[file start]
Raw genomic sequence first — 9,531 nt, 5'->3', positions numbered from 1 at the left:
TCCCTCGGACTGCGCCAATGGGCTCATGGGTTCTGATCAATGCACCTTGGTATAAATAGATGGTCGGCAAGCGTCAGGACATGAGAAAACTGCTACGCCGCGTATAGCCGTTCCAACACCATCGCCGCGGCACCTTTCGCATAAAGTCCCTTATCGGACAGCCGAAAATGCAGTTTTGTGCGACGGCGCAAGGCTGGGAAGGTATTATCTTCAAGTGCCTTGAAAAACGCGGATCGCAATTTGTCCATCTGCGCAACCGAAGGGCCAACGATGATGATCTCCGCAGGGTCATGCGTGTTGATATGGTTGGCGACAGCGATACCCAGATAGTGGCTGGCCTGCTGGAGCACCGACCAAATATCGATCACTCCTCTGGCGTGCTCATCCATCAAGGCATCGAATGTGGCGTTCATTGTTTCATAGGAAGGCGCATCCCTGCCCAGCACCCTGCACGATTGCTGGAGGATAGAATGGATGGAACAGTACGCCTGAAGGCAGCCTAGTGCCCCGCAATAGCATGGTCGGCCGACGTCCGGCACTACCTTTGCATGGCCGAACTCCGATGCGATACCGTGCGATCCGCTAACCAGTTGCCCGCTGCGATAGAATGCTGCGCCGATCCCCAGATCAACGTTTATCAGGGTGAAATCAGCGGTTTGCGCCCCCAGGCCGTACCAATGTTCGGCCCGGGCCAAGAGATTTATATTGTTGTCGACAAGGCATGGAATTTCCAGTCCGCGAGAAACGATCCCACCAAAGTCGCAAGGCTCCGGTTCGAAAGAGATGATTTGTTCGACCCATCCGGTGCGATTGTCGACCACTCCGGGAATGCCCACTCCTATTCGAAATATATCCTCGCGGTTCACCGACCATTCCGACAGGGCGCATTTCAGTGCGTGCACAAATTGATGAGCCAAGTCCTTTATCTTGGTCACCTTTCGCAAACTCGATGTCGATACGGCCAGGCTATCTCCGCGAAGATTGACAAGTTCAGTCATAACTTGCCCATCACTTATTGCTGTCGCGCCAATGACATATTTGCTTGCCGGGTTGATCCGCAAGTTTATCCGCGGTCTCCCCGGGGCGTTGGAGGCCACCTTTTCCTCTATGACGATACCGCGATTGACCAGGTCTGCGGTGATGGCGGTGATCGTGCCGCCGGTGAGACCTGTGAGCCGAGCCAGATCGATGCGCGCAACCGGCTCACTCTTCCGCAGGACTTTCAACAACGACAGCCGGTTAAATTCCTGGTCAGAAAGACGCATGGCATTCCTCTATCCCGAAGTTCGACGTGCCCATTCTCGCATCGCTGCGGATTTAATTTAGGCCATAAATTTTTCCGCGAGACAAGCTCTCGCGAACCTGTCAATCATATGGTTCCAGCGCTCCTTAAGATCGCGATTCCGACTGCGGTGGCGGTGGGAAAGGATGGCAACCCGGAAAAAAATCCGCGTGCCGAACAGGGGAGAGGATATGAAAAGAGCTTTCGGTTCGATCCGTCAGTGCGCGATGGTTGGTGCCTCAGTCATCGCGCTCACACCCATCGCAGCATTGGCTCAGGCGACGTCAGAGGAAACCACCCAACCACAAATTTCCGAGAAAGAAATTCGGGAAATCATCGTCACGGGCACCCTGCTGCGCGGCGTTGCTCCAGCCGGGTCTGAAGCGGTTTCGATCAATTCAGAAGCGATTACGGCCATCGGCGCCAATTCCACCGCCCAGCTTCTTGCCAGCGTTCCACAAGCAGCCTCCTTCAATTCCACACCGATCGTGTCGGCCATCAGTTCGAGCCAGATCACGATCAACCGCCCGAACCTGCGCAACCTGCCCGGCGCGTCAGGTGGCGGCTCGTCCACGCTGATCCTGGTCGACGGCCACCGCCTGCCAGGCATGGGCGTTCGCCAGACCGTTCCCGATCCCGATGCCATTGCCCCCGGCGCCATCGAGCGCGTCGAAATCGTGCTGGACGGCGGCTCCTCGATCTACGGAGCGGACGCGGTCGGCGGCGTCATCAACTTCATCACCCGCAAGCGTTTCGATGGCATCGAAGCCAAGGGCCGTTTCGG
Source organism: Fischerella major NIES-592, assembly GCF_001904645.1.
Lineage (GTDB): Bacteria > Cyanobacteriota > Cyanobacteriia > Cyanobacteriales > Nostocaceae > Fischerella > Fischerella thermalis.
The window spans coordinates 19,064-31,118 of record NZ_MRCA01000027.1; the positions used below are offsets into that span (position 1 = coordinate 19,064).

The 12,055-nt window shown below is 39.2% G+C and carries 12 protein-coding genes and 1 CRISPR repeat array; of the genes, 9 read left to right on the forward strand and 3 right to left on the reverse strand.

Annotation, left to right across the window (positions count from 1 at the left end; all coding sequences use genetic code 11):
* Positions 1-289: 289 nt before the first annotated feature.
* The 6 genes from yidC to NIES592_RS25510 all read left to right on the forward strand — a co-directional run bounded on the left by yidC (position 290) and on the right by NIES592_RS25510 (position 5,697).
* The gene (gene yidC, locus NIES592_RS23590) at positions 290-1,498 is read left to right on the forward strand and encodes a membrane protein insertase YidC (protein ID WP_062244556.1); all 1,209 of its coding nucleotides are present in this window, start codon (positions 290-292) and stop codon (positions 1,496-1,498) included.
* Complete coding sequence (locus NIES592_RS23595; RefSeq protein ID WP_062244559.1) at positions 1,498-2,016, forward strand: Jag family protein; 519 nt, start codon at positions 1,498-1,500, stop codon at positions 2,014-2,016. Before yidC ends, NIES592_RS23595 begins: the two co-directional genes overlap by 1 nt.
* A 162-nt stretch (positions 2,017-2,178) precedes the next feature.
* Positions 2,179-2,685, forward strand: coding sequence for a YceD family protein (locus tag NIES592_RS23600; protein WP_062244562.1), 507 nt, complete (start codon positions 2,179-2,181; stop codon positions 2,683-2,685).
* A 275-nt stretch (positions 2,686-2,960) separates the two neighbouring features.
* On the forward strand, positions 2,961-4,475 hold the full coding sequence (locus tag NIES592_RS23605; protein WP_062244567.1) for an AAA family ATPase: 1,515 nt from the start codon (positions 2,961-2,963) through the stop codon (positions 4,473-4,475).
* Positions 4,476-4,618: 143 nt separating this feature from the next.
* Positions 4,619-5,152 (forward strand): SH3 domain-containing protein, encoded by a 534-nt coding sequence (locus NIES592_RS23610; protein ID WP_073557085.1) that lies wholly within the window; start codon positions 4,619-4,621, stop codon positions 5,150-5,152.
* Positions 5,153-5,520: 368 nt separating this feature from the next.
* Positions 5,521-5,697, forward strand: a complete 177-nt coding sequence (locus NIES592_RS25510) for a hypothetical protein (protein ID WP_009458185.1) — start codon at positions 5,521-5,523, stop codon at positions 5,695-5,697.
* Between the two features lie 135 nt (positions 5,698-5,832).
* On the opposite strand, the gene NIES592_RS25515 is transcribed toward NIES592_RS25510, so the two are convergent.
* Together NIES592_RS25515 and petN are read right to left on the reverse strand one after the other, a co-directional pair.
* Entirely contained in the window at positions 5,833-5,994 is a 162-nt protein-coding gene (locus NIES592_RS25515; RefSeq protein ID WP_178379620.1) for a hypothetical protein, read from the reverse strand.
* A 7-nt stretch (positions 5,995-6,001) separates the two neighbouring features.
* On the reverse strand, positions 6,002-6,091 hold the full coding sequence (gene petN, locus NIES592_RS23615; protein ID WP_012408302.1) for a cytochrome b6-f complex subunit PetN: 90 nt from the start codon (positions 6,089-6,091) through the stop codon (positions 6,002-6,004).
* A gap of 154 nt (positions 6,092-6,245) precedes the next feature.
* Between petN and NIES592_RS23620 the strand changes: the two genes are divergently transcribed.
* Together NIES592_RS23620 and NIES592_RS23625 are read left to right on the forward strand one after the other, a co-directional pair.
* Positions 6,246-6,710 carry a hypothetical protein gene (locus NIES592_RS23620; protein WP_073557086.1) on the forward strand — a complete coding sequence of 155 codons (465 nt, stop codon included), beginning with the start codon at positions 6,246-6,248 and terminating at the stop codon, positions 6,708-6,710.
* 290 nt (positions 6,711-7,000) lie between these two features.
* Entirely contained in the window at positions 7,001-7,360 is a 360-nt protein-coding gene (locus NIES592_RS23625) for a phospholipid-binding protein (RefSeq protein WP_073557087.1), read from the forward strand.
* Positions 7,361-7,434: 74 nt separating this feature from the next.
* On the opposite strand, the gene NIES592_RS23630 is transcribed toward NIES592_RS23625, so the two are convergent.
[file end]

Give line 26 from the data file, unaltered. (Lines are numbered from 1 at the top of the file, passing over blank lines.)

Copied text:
* A gap of 154 nt (positions 6,092-6,245) precedes the next feature.